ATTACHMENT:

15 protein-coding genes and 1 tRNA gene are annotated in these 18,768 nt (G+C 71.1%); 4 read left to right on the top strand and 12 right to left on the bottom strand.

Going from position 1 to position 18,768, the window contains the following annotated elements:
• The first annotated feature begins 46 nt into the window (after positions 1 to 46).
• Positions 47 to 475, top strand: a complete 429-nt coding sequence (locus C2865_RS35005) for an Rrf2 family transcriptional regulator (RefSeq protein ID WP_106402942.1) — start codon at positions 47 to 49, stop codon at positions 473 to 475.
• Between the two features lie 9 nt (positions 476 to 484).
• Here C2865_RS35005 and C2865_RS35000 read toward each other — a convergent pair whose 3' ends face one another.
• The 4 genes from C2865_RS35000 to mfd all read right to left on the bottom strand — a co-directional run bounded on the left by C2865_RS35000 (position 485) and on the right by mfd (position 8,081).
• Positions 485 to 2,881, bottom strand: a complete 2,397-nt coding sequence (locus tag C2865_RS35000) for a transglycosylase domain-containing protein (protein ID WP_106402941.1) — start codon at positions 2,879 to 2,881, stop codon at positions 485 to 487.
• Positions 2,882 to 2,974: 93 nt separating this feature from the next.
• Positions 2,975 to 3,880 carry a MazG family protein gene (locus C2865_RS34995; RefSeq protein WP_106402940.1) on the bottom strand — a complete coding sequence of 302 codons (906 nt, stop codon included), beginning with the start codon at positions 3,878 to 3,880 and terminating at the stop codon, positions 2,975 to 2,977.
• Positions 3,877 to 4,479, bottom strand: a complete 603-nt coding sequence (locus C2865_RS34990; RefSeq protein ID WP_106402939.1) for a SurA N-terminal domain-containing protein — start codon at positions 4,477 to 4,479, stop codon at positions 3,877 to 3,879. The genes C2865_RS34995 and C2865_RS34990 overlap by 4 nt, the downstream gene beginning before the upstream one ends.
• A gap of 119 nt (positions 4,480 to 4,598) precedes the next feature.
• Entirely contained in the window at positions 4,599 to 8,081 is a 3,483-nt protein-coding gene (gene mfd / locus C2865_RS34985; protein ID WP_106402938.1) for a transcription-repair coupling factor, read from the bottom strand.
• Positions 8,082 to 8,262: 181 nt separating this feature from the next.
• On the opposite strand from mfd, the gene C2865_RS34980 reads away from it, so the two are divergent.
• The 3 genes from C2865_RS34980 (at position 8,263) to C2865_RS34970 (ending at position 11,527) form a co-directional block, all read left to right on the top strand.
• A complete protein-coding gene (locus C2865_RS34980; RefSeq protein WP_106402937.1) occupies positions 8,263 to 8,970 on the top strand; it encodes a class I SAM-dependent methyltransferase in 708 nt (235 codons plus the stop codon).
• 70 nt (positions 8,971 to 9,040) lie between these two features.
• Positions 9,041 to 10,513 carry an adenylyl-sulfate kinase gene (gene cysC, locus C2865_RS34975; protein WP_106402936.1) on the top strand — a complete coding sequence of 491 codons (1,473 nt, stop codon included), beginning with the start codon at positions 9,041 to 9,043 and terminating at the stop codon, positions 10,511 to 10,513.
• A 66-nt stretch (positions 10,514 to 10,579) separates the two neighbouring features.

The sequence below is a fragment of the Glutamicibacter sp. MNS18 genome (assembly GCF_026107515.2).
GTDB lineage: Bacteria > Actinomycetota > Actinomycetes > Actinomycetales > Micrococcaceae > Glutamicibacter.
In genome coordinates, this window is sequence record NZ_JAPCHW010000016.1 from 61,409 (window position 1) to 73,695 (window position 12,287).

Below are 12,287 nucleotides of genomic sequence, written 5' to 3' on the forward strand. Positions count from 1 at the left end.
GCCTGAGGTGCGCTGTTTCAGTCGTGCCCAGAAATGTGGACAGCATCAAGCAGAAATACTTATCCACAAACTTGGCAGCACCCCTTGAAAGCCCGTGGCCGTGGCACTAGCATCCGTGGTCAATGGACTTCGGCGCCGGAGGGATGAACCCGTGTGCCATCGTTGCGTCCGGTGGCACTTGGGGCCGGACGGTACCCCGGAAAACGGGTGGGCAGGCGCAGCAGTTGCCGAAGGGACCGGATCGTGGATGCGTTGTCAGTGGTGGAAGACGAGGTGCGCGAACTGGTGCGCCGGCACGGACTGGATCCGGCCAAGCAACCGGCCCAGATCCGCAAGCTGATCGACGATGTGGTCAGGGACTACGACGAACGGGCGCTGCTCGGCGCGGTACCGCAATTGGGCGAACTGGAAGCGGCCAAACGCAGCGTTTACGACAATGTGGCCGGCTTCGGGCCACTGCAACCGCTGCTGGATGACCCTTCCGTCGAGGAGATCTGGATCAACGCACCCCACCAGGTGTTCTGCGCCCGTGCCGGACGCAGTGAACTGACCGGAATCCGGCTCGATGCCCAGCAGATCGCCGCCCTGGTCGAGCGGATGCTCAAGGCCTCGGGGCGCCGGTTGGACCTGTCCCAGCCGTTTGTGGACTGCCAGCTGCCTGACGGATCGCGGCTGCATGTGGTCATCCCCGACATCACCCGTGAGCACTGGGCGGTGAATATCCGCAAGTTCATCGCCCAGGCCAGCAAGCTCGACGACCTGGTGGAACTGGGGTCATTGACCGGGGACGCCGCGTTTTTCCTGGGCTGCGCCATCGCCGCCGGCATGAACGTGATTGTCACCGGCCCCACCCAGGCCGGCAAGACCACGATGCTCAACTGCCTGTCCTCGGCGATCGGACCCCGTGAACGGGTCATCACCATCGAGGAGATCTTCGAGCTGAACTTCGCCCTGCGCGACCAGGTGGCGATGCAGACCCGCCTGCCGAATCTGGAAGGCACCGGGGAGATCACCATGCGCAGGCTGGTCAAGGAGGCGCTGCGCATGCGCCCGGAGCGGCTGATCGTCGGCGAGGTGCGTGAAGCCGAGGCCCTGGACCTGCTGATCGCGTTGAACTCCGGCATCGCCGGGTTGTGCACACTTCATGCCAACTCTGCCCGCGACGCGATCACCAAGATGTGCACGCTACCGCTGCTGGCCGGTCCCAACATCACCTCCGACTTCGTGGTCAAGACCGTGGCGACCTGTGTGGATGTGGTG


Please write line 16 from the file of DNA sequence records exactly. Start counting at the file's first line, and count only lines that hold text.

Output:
• The 3 genes from C2865_RS34980 (at position 8,263) to C2865_RS34970 (ending at position 11,527) form a co-directional block, all read left to right on the top strand.